The idea of communicating in a way that makes employees feel comfortable is rooted in clarity, empathy and the good old fashioned golden rule: Treat others as you would want to be treated. By leaning into mutual respect and appreciating differences, companies can uncover limitless potential and strengthen collaborative processes for the good of everyone. When we communicate clearly and with inclusiveness, we can lessen microaggressions and misunderstandings in the workplace.


Non-Inclusive Term

Inclusive Term

He/She (as a general term)

Husband or Wife Spouse or Partner
Chairman/Chairwoman Chair or Chairperson
Salesman/Saleswoman Salesperson
Blindspot Problem area
Tone-deaf Doesn’t listen at times
Tribe or tribal knowledge Team or team knowledge
Too many chiefs Too many cooks in the kitchen
Manhours Work hours or staff hours
Manpower Staffing
Blackballed Rejected
Blacklist Block or blocklist
Whitelist Allow
White-glove service Premier customer service
Grandfather clause/grandfathering in Legacy
Girl or girls (if adults) Woman or women
Guys (if not all men) Folks, all, everybody, team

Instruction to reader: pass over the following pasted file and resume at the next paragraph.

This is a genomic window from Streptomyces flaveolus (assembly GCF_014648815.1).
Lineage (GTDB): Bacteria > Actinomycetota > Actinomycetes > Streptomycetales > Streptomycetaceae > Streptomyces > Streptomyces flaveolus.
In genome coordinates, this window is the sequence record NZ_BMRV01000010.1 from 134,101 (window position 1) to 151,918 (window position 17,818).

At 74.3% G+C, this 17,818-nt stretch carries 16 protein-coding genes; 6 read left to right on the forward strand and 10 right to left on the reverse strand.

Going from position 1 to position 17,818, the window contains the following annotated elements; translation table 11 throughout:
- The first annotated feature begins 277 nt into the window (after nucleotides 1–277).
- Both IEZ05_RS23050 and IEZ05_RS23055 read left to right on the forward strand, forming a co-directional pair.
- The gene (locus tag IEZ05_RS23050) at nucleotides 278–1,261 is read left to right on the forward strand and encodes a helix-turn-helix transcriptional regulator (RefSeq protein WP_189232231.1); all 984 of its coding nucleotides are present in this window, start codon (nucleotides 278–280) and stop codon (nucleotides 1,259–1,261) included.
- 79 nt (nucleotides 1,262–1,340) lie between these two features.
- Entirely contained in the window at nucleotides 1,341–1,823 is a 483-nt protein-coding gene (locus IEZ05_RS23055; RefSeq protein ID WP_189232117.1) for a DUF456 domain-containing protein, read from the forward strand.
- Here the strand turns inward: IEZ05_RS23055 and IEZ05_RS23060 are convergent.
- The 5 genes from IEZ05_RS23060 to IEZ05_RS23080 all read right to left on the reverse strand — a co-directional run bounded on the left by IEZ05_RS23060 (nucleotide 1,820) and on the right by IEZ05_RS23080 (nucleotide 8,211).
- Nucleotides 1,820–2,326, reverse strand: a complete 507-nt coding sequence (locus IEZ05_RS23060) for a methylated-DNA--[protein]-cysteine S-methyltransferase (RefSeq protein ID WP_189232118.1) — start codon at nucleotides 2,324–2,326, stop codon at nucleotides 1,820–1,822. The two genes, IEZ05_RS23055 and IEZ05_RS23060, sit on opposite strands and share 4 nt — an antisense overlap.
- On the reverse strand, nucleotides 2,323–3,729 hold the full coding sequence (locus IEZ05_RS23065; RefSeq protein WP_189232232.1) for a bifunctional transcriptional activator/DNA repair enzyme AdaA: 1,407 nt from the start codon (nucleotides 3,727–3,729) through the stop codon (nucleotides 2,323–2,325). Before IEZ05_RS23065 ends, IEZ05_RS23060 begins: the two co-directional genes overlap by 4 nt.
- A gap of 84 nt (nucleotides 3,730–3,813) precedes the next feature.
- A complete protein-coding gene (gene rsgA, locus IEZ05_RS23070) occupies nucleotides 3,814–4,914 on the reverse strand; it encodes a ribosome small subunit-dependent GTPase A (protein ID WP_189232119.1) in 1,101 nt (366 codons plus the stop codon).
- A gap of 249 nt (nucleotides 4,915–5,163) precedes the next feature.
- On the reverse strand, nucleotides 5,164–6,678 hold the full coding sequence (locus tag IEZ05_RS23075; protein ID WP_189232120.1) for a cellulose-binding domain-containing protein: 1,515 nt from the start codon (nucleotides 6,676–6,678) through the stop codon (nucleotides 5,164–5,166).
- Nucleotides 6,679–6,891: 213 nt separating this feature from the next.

Ladies Women, folks
Culture fit Culture add or values fit
Minority/Non-white Person of color, under-represented, BIPOC
Illegal alien Undocumented worker/foreign national
Special needs Person with a disability
OCD/insane/crazy Precise, fastidious, particular
Mental disability Neurodiverse
Homosexual Gay, lesbian or LGBTQ
Sexual preference Sexual orientation
Opposite sex Different sex
Sex change Transitioning
Bossy Driven
Gyp/gypped (comes from gypsy) Duped
Third world Developing countries
Poor Low income
Victims Survivors
Wheelchair bound Person who uses a wheelchair
Mentally ill Person with a mental health condition
Addict/Substance abuser Substance use disorder
Alcoholic Alcohol use disorder
Ninja Multi-tasker
Rockstar Fast learner, talented
Seniors Older adults, persons 65 and older
Go off the reservation Disagree with the group
Slaving away Working hard/nonstop
Lame Not enjoyable, lousy
Mom/Dad (if family structure unknown) Parents or guardians

David Weisenfeld is a legal editor covering diversity, equity and inclusion for XpertHR. He is also the host of the company’s award-winning podcast series on workplace issues. Prior to joining XpertHR, David served as U.S. Supreme Court correspondent and editor-in-chief of a nationwide legal news service, as well as co-anchor of the company's newscasts and editor of its employment law product. David's work also has appeared in the ABA's Supreme Court Preview, Employee Rights Quarterly, USA Today and The Washington Times.